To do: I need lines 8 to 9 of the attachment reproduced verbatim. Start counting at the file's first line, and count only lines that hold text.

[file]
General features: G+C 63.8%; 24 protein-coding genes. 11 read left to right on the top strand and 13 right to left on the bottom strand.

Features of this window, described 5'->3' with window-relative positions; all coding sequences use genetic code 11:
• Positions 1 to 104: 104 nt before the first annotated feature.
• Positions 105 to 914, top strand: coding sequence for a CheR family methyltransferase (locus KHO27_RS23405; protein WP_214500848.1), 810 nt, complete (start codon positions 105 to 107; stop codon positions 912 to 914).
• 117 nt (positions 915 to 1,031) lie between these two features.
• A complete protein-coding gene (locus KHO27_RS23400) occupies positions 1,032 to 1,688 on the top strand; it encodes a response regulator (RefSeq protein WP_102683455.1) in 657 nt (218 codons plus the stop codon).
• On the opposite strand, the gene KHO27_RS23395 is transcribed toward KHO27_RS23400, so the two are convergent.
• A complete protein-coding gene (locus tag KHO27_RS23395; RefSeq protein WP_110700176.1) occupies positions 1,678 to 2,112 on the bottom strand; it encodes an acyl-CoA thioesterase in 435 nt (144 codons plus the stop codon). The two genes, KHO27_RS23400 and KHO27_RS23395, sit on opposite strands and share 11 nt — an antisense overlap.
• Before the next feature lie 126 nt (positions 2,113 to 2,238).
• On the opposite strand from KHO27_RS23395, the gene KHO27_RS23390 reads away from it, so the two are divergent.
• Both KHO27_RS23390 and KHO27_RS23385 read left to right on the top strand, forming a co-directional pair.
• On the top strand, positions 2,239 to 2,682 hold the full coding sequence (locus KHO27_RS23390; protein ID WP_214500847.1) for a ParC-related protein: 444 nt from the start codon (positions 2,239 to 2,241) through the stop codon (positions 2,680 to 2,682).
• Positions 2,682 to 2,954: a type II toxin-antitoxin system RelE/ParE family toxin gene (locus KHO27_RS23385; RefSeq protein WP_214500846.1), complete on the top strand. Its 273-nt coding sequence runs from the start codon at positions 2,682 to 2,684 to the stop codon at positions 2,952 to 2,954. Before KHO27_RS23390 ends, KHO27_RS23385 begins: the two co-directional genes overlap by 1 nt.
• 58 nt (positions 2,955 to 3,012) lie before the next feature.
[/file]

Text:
• A complete protein-coding gene (locus tag KHO27_RS23395; RefSeq protein WP_110700176.1) occupies positions 1,678 to 2,112 on the bottom strand; it encodes an acyl-CoA thioesterase in 435 nt (144 codons plus the stop codon). The two genes, KHO27_RS23400 and KHO27_RS23395, sit on opposite strands and share 11 nt — an antisense overlap.
• Before the next feature lie 126 nt (positions 2,113 to 2,238).